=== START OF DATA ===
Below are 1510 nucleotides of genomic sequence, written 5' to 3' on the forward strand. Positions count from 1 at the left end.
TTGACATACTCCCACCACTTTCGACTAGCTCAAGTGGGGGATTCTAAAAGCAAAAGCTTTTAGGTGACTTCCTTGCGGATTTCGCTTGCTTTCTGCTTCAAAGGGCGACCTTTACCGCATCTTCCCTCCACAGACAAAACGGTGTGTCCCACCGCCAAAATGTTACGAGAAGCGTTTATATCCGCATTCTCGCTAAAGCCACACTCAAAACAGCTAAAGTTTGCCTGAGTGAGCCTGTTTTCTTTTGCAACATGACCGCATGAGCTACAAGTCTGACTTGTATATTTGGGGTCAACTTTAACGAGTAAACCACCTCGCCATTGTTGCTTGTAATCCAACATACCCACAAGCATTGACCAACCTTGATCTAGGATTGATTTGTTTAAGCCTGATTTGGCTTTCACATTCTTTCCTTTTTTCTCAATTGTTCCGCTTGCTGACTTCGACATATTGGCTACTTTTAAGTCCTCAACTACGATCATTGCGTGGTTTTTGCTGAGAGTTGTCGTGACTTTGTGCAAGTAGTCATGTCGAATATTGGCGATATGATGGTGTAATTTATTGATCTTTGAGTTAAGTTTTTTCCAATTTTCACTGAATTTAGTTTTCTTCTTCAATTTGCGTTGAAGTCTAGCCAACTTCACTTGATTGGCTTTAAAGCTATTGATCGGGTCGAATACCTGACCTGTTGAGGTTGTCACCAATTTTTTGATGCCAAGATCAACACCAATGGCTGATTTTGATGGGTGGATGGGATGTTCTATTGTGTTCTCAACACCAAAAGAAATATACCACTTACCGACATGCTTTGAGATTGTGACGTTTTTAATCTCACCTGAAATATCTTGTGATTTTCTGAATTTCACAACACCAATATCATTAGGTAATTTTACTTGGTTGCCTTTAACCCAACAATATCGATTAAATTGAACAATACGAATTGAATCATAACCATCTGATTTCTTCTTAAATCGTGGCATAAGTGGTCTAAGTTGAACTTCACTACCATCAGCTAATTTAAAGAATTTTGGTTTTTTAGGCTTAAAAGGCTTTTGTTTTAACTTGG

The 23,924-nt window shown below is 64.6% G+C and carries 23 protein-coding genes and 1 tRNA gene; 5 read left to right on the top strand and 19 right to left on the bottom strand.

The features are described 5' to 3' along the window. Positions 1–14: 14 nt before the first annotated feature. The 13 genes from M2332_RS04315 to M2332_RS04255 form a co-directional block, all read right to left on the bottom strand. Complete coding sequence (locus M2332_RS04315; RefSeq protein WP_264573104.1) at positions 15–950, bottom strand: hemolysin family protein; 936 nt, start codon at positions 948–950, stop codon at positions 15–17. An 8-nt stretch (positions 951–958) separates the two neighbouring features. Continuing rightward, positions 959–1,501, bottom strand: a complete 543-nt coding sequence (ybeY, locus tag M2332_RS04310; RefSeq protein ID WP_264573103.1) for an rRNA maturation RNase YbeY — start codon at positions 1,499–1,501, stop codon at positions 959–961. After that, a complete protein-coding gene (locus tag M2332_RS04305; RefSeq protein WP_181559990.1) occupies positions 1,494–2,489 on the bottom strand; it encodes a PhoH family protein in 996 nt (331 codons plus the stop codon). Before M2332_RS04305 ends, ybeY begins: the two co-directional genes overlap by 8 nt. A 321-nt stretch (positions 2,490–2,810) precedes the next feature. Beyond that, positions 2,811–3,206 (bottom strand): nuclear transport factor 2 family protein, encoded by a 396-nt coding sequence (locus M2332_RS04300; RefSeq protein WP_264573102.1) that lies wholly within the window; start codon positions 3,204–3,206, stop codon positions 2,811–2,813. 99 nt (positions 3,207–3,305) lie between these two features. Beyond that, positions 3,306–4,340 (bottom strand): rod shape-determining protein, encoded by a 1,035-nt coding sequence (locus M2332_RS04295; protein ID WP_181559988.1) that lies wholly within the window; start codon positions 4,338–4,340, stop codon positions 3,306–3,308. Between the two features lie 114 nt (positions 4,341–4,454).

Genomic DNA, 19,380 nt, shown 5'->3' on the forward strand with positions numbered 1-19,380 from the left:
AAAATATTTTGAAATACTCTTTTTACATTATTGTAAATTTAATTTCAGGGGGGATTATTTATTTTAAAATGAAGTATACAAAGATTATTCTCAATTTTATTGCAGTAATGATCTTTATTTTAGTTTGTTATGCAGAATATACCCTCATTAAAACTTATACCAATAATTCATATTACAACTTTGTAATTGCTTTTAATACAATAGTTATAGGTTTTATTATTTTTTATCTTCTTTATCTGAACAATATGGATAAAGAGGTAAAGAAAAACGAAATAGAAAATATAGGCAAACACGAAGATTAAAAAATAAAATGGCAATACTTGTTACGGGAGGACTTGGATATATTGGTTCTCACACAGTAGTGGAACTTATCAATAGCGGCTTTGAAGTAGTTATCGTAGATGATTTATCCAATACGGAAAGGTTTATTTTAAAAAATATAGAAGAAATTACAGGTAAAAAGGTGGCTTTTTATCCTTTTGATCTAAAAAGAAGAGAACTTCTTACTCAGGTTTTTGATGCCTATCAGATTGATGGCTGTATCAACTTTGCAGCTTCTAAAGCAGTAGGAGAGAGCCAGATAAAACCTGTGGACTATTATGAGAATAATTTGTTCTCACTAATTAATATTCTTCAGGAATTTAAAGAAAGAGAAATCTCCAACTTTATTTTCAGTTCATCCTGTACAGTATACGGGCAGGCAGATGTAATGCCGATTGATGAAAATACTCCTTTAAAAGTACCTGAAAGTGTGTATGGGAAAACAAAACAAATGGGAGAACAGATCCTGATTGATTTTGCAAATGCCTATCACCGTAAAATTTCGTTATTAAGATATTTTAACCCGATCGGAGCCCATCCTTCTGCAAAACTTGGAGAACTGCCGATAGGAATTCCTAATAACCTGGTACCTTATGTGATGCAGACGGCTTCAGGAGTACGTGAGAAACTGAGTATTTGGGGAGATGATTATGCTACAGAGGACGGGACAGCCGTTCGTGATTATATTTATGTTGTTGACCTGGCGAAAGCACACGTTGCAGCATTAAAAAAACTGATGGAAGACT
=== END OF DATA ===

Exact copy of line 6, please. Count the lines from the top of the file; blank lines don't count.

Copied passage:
AAAATATTTTGAAATACTCTTTTTACATTATTGTAAATTTAATTTCAGGGGGGATTATTTATTTTAAAATGAAGTATACAAAGATTATTCTCAATTTTATTGCAGTAATGATCTTTATTTTAGTTTGTTATGCAGAATATACCCTCATTAAAACTTATACCAATAATTCATATTACAACTTTGTAATTGCTTTTAATACAATAGTTATAGGTTTTATTATTTTTTATCTTCTTTATCTGAACAATATGGATAAAGAGGTAAAGAAAAACGAAATAGAAAATATAGGCAAACACGAAGATTAAAAAATAAAATGGCAATACTTGTTACGGGAGGACTTGGATATATTGGTTCTCACACAGTAGTGGAACTTATCAATAGCGGCTTTGAAGTAGTTATCGTAGATGATTTATCCAATACGGAAAGGTTTATTTTAAAAAATATAGAAGAAATTACAGGTAAAAAGGTGGCTTTTTATCCTTTTGATCTAAAAAGAAGAGAACTTCTTACTCAGGTTTTTGATGCCTATCAGATTGATGGCTGTATCAACTTTGCAGCTTCTAAAGCAGTAGGAGAGAGCCAGATAAAACCTGTGGACTATTATGAGAATAATTTGTTCTCACTAATTAATATTCTTCAGGAATTTAAAGAAAGAGAAATCTCCAACTTTATTTTCAGTTCATCCTGTACAGTATACGGGCAGGCAGATGTAATGCCGATTGATGAAAATACTCCTTTAAAAGTACCTGAAAGTGTGTATGGGAAAACAAAACAAATGGGAGAACAGATCCTGATTGATTTTGCAAATGCCTATCACCGTAAAATTTCGTTATTAAGATATTTTAACCCGATCGGAGCCCATCCTTCTGCAAAACTTGGAGAACTGCCGATAGGAATTCCTAATAACCTGGTACCTTATGTGATGCAGACGGCTTCAGGAGTACGTGAGAAACTGAGTATTTGGGGAGATGATTATGCTACAGAGGACGGGACAGCCGTTCGTGATTATATTTATGTTGTTGACCTGGCGAAAGCACACGTTGCAGCATTAAAAAAACTGATGGAAGACT